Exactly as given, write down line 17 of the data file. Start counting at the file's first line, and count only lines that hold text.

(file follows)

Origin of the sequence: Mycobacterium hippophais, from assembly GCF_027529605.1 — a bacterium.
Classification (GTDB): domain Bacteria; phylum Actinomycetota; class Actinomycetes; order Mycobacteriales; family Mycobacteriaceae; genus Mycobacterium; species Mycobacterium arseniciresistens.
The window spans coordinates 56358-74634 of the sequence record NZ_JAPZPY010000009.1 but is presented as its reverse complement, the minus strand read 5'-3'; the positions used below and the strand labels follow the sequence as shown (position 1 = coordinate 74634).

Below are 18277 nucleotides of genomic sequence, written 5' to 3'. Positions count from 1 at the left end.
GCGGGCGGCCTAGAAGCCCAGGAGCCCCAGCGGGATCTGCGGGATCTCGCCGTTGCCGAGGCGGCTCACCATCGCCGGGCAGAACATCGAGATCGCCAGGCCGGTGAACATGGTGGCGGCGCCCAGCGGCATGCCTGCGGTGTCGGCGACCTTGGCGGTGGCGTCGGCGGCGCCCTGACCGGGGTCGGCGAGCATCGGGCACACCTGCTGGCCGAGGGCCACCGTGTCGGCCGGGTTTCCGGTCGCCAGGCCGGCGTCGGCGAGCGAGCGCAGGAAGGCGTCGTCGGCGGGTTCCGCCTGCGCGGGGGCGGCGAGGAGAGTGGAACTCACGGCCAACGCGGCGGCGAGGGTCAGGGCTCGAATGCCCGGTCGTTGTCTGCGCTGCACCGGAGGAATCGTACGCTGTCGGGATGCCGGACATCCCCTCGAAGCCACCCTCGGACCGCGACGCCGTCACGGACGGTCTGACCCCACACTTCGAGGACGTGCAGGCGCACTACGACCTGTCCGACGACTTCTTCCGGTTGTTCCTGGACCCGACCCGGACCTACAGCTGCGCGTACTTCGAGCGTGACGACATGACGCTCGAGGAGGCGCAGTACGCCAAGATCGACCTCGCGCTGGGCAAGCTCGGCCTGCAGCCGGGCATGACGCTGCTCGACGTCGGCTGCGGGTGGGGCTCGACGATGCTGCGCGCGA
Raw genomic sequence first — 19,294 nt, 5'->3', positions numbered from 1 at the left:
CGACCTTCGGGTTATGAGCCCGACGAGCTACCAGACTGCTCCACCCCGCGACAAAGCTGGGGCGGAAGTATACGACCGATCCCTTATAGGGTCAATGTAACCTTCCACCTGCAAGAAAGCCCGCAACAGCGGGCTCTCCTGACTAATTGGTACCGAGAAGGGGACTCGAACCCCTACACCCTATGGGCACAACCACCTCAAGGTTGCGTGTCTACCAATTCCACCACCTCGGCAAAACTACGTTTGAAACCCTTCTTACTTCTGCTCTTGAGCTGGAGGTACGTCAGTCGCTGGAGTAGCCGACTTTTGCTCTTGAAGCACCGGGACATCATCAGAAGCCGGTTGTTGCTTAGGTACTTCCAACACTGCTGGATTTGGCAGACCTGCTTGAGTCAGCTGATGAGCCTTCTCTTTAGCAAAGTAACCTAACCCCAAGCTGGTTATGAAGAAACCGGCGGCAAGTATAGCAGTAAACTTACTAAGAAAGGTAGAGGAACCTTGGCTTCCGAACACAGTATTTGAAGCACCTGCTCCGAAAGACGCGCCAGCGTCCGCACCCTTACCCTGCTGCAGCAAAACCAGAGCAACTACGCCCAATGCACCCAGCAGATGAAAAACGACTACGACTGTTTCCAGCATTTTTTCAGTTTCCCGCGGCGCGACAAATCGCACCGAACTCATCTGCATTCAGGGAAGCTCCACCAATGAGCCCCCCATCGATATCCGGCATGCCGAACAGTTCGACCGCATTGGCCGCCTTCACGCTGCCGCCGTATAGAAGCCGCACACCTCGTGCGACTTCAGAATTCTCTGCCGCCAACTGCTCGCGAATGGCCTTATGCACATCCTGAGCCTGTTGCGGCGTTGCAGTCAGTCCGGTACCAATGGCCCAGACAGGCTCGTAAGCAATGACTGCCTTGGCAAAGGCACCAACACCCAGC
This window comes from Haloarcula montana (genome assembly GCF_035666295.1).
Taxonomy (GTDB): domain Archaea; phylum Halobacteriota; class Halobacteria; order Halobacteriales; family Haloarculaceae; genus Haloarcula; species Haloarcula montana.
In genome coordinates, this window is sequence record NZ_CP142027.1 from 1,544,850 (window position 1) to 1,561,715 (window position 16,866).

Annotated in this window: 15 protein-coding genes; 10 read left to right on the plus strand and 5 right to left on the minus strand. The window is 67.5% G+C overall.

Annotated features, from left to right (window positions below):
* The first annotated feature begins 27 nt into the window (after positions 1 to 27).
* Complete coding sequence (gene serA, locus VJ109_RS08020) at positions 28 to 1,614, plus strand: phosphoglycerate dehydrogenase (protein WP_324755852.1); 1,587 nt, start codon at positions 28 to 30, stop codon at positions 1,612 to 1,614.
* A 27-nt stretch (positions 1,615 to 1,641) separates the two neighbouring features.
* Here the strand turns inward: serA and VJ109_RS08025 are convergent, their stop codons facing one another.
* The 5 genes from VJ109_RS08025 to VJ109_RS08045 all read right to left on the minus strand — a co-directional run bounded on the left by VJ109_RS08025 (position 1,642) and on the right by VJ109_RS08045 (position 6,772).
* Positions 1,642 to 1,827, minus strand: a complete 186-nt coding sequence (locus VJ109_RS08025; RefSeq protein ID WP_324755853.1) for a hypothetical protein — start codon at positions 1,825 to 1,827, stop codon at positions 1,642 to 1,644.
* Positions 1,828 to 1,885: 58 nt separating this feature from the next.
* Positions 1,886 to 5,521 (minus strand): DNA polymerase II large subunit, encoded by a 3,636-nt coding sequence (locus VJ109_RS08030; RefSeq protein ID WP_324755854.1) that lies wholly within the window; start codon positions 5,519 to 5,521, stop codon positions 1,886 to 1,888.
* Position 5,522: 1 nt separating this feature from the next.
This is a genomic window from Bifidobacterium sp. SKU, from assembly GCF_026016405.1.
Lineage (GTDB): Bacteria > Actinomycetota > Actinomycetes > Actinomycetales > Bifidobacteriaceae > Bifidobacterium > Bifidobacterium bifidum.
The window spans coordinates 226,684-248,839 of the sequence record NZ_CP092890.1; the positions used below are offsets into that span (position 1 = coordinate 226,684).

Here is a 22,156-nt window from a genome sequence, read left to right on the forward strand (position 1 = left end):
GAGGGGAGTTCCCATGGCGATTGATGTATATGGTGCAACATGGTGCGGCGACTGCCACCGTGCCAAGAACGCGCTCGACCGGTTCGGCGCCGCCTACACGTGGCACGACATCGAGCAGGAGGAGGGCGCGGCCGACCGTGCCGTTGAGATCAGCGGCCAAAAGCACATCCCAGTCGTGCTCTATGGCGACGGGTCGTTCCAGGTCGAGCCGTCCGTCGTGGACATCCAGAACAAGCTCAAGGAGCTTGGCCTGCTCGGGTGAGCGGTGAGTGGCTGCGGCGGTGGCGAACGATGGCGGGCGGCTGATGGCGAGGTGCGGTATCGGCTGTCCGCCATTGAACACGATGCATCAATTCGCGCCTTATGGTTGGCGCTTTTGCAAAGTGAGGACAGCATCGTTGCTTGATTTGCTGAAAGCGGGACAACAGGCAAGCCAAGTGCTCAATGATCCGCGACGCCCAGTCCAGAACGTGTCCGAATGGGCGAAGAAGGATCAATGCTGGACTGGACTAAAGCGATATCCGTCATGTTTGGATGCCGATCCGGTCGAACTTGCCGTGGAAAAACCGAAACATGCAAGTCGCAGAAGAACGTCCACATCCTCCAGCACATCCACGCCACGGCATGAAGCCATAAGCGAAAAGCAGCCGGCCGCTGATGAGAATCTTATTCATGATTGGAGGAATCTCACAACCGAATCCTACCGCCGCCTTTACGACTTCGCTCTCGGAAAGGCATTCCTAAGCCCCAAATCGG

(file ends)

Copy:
* The 5 genes from VJ109_RS08025 to VJ109_RS08045 all read right to left on the minus strand — a co-directional run bounded on the left by VJ109_RS08025 (position 1,642) and on the right by VJ109_RS08045 (position 6,772).